In 2007, Jeremy Marie of Caen, France graduated from university, packed his bag and began a journey with the goal of hitchhiking around the world. On March 12, he finally arrived home after 5 years, 5 months and 5 days. In all of the 1,752 vehicles that gave him rides, he never once paid a single cent. Jeremy traveled 180,700 kilometers (112,282 miles) in over 100 countries and used many forms of transportation including boats, tractors, historic cars and camels.
He has completed an amazing adventure, in which he spoke to tens of thousands of students and millions through his media interviews. His mission was to promote global understanding and let the world know of the trust that exists between humans. We talked to Jeremy upon his arrival in Caen.
VN: What do you think of our world and the people after your travels?
JM: I am in between being a pessimist and an optimist. Indeed, while hitchhiking, I had the possibility to meet a great range of people. Most of those who picked me up showed me the great side of humanity, by helping each other when one needs it. I also met people who spent a whole life to try to make the world better, in different ways, through social work, environment, etc…
However, I could also see that some people did the opposite. Destroying is easier than creating, criticizing is easier than doing. Those persons seemed to think that it is fun to do so, but sometimes they looked lost to me.
I believe that one important thing that could be done would be to help the people who want to do good. To give them this desire. To inspire them to go in this direction. (continued below)
VN: What were some of the most difficult parts of your journey?
JM: I didn’t really feel that some parts were too difficult for me. I was living my passion and I was taking the difficulties as part of the experience. Crossing bodies of water by hitching on a boat, plane or ferry was a challenge because sometimes it was like a gamble. If I missed my opportunity, I would not have other chances because only one ferry company existed in the area, such as the border of Egypt/Sudan or Indonesia/Malaysia.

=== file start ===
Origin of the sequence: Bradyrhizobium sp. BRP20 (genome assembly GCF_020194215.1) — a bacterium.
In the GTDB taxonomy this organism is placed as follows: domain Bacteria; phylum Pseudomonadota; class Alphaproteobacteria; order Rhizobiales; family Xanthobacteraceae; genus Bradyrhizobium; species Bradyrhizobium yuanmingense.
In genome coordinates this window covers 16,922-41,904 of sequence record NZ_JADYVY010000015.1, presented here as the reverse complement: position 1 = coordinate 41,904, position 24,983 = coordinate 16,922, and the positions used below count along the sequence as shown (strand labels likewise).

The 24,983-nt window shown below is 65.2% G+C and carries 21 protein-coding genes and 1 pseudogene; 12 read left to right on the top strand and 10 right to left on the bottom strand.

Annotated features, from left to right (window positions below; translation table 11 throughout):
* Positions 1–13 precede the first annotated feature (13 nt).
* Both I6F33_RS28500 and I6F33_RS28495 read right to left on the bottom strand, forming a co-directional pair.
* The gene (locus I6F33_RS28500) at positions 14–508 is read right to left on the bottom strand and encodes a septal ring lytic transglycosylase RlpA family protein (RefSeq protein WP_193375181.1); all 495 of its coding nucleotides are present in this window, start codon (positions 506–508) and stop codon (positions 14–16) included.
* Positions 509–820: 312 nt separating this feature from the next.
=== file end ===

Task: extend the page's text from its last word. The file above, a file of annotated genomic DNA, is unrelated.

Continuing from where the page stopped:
VN: There are so many memorable moments in your journey, is there one that stands out very strong to you? If so, which one?
JM: I believe that once, I faced the desire to stop this journey. I was mugged by the police in Venezuela, in Caracas, and just after that I was supposed to look for a boat that would take me across the Pacific towards Australia. I knew that looking for a boat would be very difficult, especially for such a long distance, and I lost a bit of faith in humanity at this moment. Luckily, I didn’t give up and 5 days later, I was on a sailboat that would take me all the way to New Zealand with a crew whom I spent some of the most memorable moments in my life with. (continued below)
VN: What advice can you give to aspiring hitchhikers?
JM: The most important advice that I could give to a hitchhiker would be to use their common sense. This is also what is good in hitchhiking, because it makes you think for yourself and it forces you to find solutions to each little problem.
VN: Will we see a book soon?
JM: I will write a book. I have the desire and the need to do it. This journey offered me a lot of different experiences, and people to meet. I will now have the desire to sit down a bit and to think about all of this, so I can give more sense to the world I saw.
VN: What do you plan to do now that you are back in your hometown?
JM: After all those years on the road, I am happy to see my family, my friends, to see the places where I used to live and do things. Then, I will surely go back to Indonesia, where I met my girlfriend, and who has waited for me for a year already.
VN: Thank you Jeremy and happy journeys ahead!
JM: All the best mate!
Learn more about Jeremy Marie and his amazing journey around the world through hitchhiking through his website.